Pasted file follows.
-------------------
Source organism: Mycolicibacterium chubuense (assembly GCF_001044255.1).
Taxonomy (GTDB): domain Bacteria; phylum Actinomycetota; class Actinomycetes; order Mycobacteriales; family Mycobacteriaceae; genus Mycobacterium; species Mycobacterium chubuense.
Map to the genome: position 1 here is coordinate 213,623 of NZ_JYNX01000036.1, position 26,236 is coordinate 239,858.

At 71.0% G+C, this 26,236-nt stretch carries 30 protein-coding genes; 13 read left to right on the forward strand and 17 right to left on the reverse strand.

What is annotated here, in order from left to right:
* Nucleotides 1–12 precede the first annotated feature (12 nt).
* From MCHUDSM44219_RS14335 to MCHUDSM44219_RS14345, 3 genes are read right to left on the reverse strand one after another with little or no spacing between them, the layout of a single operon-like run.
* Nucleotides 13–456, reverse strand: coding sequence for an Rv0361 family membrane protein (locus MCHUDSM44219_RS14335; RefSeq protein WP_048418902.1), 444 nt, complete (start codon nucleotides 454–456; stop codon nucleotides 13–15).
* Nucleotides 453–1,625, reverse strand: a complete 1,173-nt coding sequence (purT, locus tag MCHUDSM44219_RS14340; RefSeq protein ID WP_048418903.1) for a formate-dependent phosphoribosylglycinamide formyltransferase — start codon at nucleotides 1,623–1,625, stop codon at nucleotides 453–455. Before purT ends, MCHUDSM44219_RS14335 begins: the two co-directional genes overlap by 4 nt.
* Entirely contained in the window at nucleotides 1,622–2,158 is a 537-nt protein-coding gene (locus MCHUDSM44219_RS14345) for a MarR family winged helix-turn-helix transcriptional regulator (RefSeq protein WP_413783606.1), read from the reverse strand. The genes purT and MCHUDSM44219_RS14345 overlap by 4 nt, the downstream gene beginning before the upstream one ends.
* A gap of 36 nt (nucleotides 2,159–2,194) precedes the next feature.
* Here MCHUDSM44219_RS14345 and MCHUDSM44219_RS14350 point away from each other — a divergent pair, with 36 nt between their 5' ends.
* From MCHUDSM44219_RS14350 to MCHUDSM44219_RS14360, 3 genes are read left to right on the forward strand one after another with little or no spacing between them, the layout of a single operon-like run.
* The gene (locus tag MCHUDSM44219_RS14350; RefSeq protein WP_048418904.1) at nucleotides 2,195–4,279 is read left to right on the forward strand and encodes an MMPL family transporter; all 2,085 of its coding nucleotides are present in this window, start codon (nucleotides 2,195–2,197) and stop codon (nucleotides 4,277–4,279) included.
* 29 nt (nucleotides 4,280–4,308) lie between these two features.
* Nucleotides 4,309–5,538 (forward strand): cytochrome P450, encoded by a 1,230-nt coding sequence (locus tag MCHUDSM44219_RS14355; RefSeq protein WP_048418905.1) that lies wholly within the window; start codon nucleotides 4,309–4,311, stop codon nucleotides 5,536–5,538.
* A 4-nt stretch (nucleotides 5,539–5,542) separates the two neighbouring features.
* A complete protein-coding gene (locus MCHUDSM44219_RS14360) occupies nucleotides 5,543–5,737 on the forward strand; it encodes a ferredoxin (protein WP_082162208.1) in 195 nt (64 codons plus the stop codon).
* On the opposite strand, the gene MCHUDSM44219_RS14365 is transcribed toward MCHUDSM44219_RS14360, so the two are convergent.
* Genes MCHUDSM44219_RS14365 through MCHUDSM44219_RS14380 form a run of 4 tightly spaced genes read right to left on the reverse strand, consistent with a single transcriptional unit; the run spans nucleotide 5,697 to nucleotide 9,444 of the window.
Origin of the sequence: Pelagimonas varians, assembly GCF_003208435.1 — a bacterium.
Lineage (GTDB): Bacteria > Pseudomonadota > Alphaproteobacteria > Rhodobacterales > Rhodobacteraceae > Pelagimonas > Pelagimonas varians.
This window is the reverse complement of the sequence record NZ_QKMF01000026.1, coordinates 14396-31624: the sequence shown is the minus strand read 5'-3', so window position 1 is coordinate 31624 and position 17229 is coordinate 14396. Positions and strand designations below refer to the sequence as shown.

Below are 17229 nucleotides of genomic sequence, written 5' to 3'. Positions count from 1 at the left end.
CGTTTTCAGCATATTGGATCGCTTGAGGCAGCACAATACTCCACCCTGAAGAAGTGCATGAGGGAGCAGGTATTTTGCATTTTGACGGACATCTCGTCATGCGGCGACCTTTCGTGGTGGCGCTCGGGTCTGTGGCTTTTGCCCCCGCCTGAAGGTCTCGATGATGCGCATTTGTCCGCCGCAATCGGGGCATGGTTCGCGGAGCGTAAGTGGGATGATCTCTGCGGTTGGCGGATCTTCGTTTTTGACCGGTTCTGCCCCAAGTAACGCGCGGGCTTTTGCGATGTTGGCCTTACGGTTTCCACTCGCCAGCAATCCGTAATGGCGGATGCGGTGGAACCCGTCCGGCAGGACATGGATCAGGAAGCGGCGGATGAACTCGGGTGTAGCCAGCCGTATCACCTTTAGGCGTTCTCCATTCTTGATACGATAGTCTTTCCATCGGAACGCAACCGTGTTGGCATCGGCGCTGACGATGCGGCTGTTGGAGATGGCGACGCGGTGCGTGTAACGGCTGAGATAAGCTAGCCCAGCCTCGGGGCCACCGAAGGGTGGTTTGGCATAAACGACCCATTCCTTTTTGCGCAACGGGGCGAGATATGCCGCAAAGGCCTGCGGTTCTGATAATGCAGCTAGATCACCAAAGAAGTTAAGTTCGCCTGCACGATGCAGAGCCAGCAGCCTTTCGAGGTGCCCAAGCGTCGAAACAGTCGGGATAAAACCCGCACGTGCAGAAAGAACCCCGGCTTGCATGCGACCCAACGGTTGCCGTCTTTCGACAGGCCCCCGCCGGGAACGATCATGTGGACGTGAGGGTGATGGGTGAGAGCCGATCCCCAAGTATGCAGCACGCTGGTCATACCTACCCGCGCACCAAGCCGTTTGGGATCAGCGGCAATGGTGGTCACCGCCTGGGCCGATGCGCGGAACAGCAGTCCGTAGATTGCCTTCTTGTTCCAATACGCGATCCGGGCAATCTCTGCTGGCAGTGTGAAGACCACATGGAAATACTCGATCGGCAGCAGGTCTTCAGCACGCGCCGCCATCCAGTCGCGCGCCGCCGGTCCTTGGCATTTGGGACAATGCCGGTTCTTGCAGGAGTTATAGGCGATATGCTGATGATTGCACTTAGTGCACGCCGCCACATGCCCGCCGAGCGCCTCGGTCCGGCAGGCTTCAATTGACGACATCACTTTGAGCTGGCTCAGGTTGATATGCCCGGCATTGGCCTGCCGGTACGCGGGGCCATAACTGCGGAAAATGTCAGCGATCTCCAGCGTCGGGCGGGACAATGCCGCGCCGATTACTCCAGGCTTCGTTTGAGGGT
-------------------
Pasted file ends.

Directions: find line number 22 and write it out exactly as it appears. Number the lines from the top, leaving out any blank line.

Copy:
Lineage (GTDB): Bacteria > Pseudomonadota > Alphaproteobacteria > Rhodobacterales > Rhodobacteraceae > Pelagimonas > Pelagimonas varians.